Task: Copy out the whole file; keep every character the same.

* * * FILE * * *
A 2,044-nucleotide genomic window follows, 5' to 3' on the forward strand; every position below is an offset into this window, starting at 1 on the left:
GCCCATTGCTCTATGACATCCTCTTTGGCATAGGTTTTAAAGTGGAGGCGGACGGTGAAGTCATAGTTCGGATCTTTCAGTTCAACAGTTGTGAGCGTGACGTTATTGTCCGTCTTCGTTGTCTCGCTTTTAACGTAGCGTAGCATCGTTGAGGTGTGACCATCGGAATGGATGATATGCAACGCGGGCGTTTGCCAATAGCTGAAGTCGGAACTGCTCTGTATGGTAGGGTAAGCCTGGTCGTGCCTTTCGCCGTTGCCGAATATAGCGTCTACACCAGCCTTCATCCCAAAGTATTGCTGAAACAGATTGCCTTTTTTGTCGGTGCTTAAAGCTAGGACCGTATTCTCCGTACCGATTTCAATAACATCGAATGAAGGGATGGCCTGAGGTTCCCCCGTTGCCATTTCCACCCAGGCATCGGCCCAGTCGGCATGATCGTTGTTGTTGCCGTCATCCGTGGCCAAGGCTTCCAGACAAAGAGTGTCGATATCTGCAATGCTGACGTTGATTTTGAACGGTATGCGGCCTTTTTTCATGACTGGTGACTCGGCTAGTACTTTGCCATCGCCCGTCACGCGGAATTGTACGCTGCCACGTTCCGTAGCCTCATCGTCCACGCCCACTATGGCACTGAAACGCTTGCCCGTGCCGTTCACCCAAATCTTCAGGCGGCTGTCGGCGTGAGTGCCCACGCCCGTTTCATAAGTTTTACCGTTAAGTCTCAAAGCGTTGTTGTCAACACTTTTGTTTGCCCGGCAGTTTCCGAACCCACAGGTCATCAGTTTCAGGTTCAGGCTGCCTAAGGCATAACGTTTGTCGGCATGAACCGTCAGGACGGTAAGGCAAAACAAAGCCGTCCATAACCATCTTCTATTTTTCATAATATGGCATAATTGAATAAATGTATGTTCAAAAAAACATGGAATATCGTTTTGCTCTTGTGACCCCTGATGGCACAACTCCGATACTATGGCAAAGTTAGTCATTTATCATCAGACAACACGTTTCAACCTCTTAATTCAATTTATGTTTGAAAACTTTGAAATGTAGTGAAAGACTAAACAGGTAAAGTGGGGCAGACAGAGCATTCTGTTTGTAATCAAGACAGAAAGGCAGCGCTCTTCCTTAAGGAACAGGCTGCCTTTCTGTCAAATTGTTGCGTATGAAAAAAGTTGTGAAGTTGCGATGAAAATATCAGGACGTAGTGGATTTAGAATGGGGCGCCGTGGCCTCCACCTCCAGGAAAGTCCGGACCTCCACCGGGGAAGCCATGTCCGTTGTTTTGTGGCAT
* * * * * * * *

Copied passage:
A 2,044-nucleotide genomic window follows, 5' to 3' on the forward strand; every position below is an offset into this window, starting at 1 on the left:
GCCCATTGCTCTATGACATCCTCTTTGGCATAGGTTTTAAAGTGGAGGCGGACGGTGAAGTCATAGTTCGGATCTTTCAGTTCAACAGTTGTGAGCGTGACGTTATTGTCCGTCTTCGTTGTCTCGCTTTTAACGTAGCGTAGCATCGTTGAGGTGTGACCATCGGAATGGATGATATGCAACGCGGGCGTTTGCCAATAGCTGAAGTCGGAACTGCTCTGTATGGTAGGGTAAGCCTGGTCGTGCCTTTCGCCGTTGCCGAATATAGCGTCTACACCAGCCTTCATCCCAAAGTATTGCTGAAACAGATTGCCTTTTTTGTCGGTGCTTAAAGCTAGGACCGTATTCTCCGTACCGATTTCAATAACATCGAATGAAGGGATGGCCTGAGGTTCCCCCGTTGCCATTTCCACCCAGGCATCGGCCCAGTCGGCATGATCGTTGTTGTTGCCGTCATCCGTGGCCAAGGCTTCCAGACAAAGAGTGTCGATATCTGCAATGCTGACGTTGATTTTGAACGGTATGCGGCCTTTTTTCATGACTGGTGACTCGGCTAGTACTTTGCCATCGCCCGTCACGCGGAATTGTACGCTGCCACGTTCCGTAGCCTCATCGTCCACGCCCACTATGGCACTGAAACGCTTGCCCGTGCCGTTCACCCAAATCTTCAGGCGGCTGTCGGCGTGAGTGCCCACGCCCGTTTCATAAGTTTTACCGTTAAGTCTCAAAGCGTTGTTGTCAACACTTTTGTTTGCCCGGCAGTTTCCGAACCCACAGGTCATCAGTTTCAGGTTCAGGCTGCCTAAGGCATAACGTTTGTCGGCATGAACCGTCAGGACGGTAAGGCAAAACAAAGCCGTCCATAACCATCTTCTATTTTTCATAATATGGCATAATTGAATAAATGTATGTTCAAAAAAACATGGAATATCGTTTTGCTCTTGTGACCCCTGATGGCACAACTCCGATACTATGGCAAAGTTAGTCATTTATCATCAGACAACACGTTTCAACCTCTTAATTCAATTTATGTTTGAAAACTTTGAAATGTAGTGAAAGACTAAACAGGTAAAGTGGGGCAGACAGAGCATTCTGTTTGTAATCAAGACAGAAAGGCAGCGCTCTTCCTTAAGGAACAGGCTGCCTTTCTGTCAAATTGTTGCGTATGAAAAAAGTTGTGAAGTTGCGATGAAAATATCAGGACGTAGTGGATTTAGAATGGGGCGCCGTGGCCTCCACCTCCAGGAAAGTCCGGACCTCCACCGGGGAAGCCATGTCCGTTGTTTTGTGGCAT